DNP, APRN, CPNP-PCAmy Williams is an assistant professor in the Masters of Science and Doctorate of Nursing Practice program at MUSC. She also provides primary care to patients at the MUSC University Pediatrics – Northwoods in North Charleston. Her specialty is pediatrics, and she takes particular interest in childhood obesity, childhood asthma and in promoting culturally effective health care, which is why she is fluent in Spanish and speaks it at her clinic in North Charleston regularly.“I’ve always loved working with children and the same was true when I became a nurse,” Williams said.Williams also said that she loves the level of teamwork that goes into pediatric care.“There was and continues to be an initiative to care for them as holistically as possible. That may mean helping them overcome illness, manage chronic conditions or maintain optimum levels of health,” she said.As a nurse educator, Williams encourages nurses to commit to being their best by always continuing to learn.“Stay educated on the latest trends and always take care of yourself first. Our patients and communities depend on you,” she said.
RN, BSN, CPT, USARKelly Holmes works as a nurse on the labor and delivery unit at East Cooper Medical Center and, for the past nine years, has worked as a nurse in the Army Reserves.Holmes was working in women’s health diagnostic sales in 2006 when she decided to pursue a career in labor and delivery nursing.“I was selling a test to assess risk of preterm delivery, and most of my job was educating nurses on the test. I had a passion to be on the other side,” she said. “I wanted to be the one taking care of these patients.”For Holmes, what she loves most about labor and delivery is certainly witnessing the miracle of birth, but she also enjoys observing families — how they interact in the delivery room and how the baby is introduced to the siblings. She advises other nurses to always take the most difficult patients.“You will learn the most from them,” she said.She also feels incredibly honored to be serving her country in the Army Reserves.“The Army Reserves has afforded me some extraordinary learning experiences and has taken me to some very interesting places,” she said. “I’m honored to serve this country and the soldiers of the Armed Forces alongside some phenomenal medical professionals.”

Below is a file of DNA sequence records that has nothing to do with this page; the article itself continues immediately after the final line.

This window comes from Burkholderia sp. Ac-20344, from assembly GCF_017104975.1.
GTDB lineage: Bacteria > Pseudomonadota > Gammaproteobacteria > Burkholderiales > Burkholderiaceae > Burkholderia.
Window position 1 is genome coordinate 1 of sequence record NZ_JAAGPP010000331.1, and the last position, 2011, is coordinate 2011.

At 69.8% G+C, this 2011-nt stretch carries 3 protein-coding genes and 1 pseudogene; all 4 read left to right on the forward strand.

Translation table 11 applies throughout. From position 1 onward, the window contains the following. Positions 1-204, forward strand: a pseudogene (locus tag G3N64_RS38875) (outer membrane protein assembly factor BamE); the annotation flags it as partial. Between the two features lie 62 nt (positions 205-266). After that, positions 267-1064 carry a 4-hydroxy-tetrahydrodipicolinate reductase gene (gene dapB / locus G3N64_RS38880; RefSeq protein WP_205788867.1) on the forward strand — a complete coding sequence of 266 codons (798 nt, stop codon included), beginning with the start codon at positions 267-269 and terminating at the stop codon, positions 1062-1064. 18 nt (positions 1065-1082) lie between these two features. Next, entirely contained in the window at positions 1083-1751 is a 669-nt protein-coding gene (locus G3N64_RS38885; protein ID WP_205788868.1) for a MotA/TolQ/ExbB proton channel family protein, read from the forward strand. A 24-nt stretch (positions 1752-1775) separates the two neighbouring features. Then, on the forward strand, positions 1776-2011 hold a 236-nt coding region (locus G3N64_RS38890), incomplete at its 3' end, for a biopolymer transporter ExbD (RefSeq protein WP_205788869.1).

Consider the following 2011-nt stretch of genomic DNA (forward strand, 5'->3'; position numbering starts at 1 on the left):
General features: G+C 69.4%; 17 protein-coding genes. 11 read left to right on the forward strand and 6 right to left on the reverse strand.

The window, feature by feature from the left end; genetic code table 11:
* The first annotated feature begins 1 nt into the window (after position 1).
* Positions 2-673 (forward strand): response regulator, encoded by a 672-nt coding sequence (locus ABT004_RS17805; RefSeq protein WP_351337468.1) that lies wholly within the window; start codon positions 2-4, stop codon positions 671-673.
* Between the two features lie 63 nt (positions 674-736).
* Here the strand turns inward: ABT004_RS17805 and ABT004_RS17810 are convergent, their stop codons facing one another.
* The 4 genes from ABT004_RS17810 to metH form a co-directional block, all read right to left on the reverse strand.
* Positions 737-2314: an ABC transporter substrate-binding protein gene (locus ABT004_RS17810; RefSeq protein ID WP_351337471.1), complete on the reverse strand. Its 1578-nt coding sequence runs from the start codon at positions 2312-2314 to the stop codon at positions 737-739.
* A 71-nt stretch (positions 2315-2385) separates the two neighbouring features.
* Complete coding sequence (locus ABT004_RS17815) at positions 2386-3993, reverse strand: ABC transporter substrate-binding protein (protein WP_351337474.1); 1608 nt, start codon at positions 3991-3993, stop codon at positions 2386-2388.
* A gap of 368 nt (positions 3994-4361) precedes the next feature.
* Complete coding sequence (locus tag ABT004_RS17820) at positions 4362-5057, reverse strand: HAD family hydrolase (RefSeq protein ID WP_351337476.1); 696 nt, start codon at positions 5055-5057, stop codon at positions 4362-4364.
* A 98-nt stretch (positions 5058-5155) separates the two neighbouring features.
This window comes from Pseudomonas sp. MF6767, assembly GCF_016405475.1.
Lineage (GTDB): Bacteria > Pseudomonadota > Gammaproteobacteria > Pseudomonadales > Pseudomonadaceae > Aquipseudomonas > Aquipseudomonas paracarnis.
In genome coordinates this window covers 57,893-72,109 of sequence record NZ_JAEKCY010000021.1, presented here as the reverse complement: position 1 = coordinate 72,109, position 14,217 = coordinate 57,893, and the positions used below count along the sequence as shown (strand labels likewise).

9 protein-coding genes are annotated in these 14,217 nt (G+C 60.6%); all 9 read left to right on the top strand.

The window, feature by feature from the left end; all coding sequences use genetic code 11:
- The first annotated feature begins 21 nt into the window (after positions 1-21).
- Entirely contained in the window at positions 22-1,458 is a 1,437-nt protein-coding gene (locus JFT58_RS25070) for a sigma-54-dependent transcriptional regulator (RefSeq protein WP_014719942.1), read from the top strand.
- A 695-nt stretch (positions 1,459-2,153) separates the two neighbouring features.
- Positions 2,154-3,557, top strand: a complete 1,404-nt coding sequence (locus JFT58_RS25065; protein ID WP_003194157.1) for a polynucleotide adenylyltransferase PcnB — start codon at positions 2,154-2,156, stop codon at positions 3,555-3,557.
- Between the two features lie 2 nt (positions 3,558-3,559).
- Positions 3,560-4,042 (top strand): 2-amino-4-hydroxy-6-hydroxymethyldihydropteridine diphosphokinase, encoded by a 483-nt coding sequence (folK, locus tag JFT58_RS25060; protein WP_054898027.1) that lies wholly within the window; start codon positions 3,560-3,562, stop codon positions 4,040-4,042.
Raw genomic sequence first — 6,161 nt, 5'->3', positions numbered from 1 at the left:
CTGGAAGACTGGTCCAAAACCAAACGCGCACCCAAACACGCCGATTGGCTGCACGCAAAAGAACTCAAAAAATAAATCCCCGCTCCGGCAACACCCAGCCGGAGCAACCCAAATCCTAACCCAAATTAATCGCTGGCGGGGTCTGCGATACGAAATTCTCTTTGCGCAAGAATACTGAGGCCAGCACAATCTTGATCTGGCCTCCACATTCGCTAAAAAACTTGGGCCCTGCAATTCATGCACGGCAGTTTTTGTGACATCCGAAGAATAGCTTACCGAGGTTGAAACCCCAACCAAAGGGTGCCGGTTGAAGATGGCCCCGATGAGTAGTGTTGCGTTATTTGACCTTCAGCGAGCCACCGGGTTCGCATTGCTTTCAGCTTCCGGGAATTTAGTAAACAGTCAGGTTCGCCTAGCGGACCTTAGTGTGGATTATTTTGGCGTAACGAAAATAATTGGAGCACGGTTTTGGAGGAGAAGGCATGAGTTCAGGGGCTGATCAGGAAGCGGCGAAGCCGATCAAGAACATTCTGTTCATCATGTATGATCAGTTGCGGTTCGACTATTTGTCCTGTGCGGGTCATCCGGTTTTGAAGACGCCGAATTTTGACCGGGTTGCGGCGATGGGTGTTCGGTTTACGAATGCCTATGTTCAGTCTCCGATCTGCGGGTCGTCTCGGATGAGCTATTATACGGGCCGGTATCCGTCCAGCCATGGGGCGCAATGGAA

We have partnered with the Medical University of South Carolina College of Nursing to highlight some of the Lowcountry’s top nurses. HealthLinks Charleston wants to recognize nurses as the backbone of our medical community and thank them for all their efforts!
DR. JOY LAURER
PMHCNS BC, PSYCHIATRIC APRNNot only is Dr. Joy Lauerer an assistant professor in the College of Nursing at MUSC, but, for the past 15 years, she has maintained her own practice of treating preschoolers to young adults with mental health issues. She lectures nationally on children’s behavioral health issues, and even has experience practicing at One80 Place, the homeless shelter in Charleston, where she was responsible for the mental health care of the children and families who lived there.Dr. Lauerer said that her favorite part of being a nurse is helping children and families find hope.“I love interacting with patients and their families,” she said. “It is so important to me that they find hope, find ways to solve their problems and develop strengths.”She also practices at Coastal Pediatrics, providing behavioral health care in a pediatric primary care setting.Dr. Lauerer gives great advice to anyone wanting to pursue nursing as a career.“Always work hard and develop great mentors,” she said. “And don’t forget to practice good self-care as you are the role models in the community.”